By offering to include Afghanistan in the China-Pakistan Economic Corridor project, Beijing may be seeking to mediate in a decades-long dispute between its two neighbours, but analysts have questioned how effective it can be.
“China is concerned about both countries. As a mediator it is trying to get them to communicate, but it won’t get too involved,” Pan Zhiping, head of the Central Asian Studies Institute at the Xinjiang Academy of Social Science, said.
According to a statement released by China’s defence ministry, Xu Qiliang, deputy chairman of the Central Military Commission, told Afghan acting Defence Minister Tariq Shah Bahrami at a meeting in Beijing that China “supports the reconstruction of Afghanistan”.
“China will strengthen military exchanges and anti-terrorism cooperation with Afghanistan to ensure security between the two nations and the region,” he said.
The talks between the two officials came a day after a trilateral meeting between the foreign ministers of China, Afghanistan and Pakistan.
Chinese Foreign Minister Wang Yi said on Tuesday that China and Pakistan would look at extending their US$57 billion China-Pakistan Economic Corridor into war-torn Afghanistan.
He said the three countries would tackle “easier, smaller projects first”, but did not specify how Afghanistan would play a part in the “Belt and Road Initiative” – China’s ambitious plan to develop trade and infrastructure links across Asia and into Europe and Africa.
The relationship between Pakistan and Afghanistan has been strained for decades, with each accusing the other of fomenting violence and unrest in their respective territories.
Beijing’s efforts to bring Afghanistan into the CPEC fold would appear to show it acting as a mediator in Central Asia, but analysts have questioned how successful it can be given the deep-rooted security issues in the region.
“China is trying to increase its influence, and to develop some understanding between Pakistan and Afghanistan,” Rajeev Ranjan Chaturvedy, an international relations specialist from the National University of Singapore, said.
“But success will depend on how serious they [Pakistan and Afghanistan] are,” he said.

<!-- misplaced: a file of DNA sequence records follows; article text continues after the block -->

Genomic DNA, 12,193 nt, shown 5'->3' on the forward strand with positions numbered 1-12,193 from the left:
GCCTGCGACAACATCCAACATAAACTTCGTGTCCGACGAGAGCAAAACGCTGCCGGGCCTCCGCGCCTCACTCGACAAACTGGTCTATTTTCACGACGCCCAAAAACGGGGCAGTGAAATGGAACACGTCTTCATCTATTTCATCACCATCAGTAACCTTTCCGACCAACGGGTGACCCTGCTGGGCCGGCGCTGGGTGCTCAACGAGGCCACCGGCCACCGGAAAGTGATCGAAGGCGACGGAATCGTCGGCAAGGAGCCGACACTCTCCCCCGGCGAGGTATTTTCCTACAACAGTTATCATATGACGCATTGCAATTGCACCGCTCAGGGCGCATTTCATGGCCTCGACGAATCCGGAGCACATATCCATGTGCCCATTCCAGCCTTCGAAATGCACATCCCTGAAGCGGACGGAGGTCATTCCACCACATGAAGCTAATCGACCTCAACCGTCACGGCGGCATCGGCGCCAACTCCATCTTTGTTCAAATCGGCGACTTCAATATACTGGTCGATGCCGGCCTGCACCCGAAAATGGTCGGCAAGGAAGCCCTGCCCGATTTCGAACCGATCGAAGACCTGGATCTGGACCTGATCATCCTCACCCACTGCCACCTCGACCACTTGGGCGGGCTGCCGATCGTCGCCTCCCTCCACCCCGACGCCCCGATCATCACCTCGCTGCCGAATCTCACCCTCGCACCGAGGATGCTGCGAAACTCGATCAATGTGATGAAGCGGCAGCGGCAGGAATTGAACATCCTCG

China is keen to help keep the peace between the two neighbours as it fears that any support for Islamist militancy in the region could spill over into Xinjiang, its restive, westernmost region.
Pan said that another reason Beijing was willing to act as mediator between the two countries was their strategic importance.
“China’s approach is always to stabilise bordering countries,” he said. “If the CPEC links up to Afghanistan, it can ultimately be a gateway to Iran and the Indian Ocean.”
The corridor plan has been facing problems of its own in recent months, however. Despite the two protagonists confirming their long-term commitment to the plan, Pakistani officials said in November that Islamabad had decided not to seek funding from China for the Diamer-Bhasha dam project because Beijing had insisted on taking ownership of it. The Chinese government later dismissed the claims as untrue.
Du Youkang, head of Pakistan research at Fudan University in Shanghai, said that the security situation in the region had fluctuated as a result of changing US foreign policy. While former President Barack Obama was committed to withdrawing troops from Afghanistan, incumbent Donald Trump was doing the exact opposite.
In August, Trump also called on India to play a bigger role in keeping the peace in Afghanistan, after earlier warning Pakistan against harbouring terrorist organisations.
Security issues aside, Du said he was unsure what role Afghanistan had to play in the CPEC.
“The CPEC was designed as a bilateral deal,” he said. “The major player is still Pakistan, which has enjoyed a friendly relationship with China. If Afghanistan is able to stabilise, then it could provide a stepping stone for the CPEC to expand into more central Asian countries, but given the security threats at this stage, China will remain focused on Pakistan.”
On the subject of India’s role in the region, Chaturvedy said that New Delhi’s relationship with Kabul was robust, and it did not need to “respond” to Beijing’s latest move to “cosy up to Afghanistan”.